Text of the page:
Babar, who was arrested in 2004 and has pleaded guilty to five counts of material support for al-Qaida, also faces up to 70 years in prison. But he has agreed to serve as a government witness and has already testified for the government in terror trials in Britain and Canada. Babar will receive a reduced sentence for his services, and many speculate he will be set free after the Hashmi trial. Since there is very little evidence to link Hashmi to terrorist activity, the government will rely on Babar to prove intent. This intent will revolve around alleged conversations and statements Hashmi made in Babar’s presence. Hashmi, who was a member of the New York political group Al Muhajiroun as a student at Brooklyn College, has made provocative statements, including calling America “the biggest terrorist in the world,” but Al Muhajiroun is not defined by the government as a terrorist organization. Membership in the group is not illegal. And our complicity in acts of state terror is a historical fact.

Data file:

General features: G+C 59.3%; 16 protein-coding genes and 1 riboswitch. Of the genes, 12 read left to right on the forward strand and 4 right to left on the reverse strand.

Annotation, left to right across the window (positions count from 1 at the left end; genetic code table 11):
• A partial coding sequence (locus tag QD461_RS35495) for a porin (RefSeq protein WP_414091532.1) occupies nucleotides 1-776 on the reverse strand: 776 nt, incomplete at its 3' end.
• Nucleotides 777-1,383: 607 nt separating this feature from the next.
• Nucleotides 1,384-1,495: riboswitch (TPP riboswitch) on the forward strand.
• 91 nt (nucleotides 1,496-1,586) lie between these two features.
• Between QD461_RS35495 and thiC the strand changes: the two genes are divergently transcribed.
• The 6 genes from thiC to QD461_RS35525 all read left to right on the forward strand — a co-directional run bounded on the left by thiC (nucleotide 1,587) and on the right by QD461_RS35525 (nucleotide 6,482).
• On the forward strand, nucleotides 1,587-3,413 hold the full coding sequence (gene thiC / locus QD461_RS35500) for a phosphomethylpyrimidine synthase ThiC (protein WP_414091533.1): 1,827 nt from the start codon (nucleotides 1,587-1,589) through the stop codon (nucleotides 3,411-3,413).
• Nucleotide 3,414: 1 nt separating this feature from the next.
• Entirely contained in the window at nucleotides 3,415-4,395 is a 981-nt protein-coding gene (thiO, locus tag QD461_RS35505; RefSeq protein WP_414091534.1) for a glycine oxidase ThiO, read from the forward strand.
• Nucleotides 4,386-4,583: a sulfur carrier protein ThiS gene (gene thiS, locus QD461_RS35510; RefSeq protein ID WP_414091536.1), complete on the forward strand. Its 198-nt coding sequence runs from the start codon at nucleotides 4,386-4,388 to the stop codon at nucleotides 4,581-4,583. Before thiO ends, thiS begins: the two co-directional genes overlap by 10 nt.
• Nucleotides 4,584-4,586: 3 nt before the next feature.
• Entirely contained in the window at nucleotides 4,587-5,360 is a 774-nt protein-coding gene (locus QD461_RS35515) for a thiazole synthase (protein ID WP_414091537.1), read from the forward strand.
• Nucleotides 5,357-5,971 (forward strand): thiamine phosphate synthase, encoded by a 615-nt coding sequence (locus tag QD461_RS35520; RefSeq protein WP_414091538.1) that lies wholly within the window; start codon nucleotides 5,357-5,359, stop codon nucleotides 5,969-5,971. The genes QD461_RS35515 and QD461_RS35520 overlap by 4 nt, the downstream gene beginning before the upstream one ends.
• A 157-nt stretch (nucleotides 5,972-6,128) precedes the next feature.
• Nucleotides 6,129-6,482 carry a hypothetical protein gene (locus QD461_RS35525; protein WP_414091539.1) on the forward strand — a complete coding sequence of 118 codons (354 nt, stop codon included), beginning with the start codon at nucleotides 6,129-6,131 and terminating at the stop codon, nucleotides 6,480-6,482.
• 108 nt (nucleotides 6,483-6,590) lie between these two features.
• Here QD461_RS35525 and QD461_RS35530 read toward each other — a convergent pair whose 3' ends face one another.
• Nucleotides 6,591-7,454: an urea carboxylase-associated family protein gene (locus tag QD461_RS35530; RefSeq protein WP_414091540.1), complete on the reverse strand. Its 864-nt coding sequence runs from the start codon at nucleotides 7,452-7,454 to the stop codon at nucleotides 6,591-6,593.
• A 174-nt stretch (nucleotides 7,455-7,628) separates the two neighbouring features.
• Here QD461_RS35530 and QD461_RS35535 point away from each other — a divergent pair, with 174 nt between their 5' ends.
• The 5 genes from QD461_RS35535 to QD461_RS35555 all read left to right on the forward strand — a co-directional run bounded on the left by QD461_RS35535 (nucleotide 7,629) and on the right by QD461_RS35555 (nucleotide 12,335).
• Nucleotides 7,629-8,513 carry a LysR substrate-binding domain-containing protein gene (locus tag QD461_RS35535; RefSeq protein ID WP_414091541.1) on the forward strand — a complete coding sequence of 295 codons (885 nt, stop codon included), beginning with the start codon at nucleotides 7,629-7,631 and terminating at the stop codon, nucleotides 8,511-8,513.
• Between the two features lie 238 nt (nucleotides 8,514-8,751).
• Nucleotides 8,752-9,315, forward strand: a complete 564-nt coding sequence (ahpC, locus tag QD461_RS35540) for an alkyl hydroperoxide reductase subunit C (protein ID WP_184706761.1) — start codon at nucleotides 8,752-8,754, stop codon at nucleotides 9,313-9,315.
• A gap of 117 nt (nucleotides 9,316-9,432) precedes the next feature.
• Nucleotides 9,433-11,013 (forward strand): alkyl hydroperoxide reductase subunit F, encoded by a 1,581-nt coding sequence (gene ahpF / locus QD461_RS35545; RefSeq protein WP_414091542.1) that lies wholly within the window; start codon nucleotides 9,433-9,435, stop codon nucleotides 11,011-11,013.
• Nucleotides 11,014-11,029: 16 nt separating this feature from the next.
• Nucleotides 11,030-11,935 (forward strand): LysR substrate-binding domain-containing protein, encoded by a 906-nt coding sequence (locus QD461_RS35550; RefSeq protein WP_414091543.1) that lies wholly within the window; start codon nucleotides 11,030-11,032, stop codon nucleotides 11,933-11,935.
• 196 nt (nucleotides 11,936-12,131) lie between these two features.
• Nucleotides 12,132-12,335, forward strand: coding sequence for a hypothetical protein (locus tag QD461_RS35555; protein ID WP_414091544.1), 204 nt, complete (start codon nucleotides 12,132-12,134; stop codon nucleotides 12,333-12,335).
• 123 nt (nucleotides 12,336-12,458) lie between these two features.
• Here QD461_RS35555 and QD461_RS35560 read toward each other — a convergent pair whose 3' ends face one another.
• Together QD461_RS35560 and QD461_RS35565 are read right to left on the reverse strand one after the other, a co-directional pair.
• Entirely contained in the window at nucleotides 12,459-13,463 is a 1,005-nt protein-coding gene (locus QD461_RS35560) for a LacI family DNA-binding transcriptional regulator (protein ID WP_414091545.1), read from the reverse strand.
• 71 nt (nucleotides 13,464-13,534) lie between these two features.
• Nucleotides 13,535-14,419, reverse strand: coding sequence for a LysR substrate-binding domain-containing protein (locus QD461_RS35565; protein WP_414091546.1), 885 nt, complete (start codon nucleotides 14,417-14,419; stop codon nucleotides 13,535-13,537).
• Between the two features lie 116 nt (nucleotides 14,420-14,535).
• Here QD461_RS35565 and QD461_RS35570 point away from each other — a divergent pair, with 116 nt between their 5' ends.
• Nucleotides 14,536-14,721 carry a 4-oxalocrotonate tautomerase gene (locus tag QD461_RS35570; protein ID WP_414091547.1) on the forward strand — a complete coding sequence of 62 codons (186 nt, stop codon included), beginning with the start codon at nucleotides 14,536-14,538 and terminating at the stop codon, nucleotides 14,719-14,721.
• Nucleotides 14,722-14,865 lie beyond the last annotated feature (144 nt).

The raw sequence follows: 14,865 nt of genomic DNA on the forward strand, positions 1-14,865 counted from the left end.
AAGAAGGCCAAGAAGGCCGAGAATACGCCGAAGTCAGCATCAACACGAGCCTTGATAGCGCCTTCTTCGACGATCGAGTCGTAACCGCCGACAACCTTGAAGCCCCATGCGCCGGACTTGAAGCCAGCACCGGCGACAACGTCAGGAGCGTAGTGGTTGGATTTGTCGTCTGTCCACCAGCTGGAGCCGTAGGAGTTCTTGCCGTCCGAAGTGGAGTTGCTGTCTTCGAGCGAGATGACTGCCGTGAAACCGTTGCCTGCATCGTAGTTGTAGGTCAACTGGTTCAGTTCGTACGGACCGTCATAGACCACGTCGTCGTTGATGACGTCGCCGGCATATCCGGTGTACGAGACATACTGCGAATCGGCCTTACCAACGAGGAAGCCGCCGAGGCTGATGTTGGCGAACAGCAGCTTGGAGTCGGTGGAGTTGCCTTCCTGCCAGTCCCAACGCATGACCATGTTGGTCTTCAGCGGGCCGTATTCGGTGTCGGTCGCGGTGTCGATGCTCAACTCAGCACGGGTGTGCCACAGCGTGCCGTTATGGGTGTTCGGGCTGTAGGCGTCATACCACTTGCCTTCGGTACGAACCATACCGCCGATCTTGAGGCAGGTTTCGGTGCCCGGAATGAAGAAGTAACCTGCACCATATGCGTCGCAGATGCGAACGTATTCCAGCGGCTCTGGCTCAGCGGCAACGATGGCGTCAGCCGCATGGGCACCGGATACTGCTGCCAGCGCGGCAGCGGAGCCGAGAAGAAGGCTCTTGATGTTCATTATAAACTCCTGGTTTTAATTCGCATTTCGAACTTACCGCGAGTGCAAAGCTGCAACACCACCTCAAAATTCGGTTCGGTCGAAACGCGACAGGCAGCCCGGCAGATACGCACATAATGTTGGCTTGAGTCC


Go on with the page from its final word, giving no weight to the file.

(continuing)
There will be more Hashmis, and the Justice Department, planning for future detentions, set up in 2006 a segregated facility, the Communication Management Unit, at the federal prison in Terre Haute, Ind. Nearly all the inmates transferred to Terre Haute are Muslims. A second facility has been set up at Marion, Ill., where the inmates again are mostly Muslim but also include a sprinkling of animal rights and environmental activists, among them Daniel McGowan, who was charged with two arsons at logging operations in Oregon. His sentence was given “terrorism enhancements” under the Patriot Act. Amnesty International has called the Marion prison facility “inhumane.” All calls and mail — although communication customarily is off-limits to prison officials — are monitored in these two Communication Management Units. Communication among prisoners is required to be only in English. The highest-level terrorists are housed at the Penitentiary Administrative Maximum Facility, known as Supermax, in Florence, Colo., where prisoners have almost no human interaction, physical exercise or mental stimulation, replicating the conditions for most of those held at Guantánamo. If detainees are transferred from Guantánamo to the prison in Thomson, Ill., they will find little change. They will endure Guantánamo-like conditions in colder weather.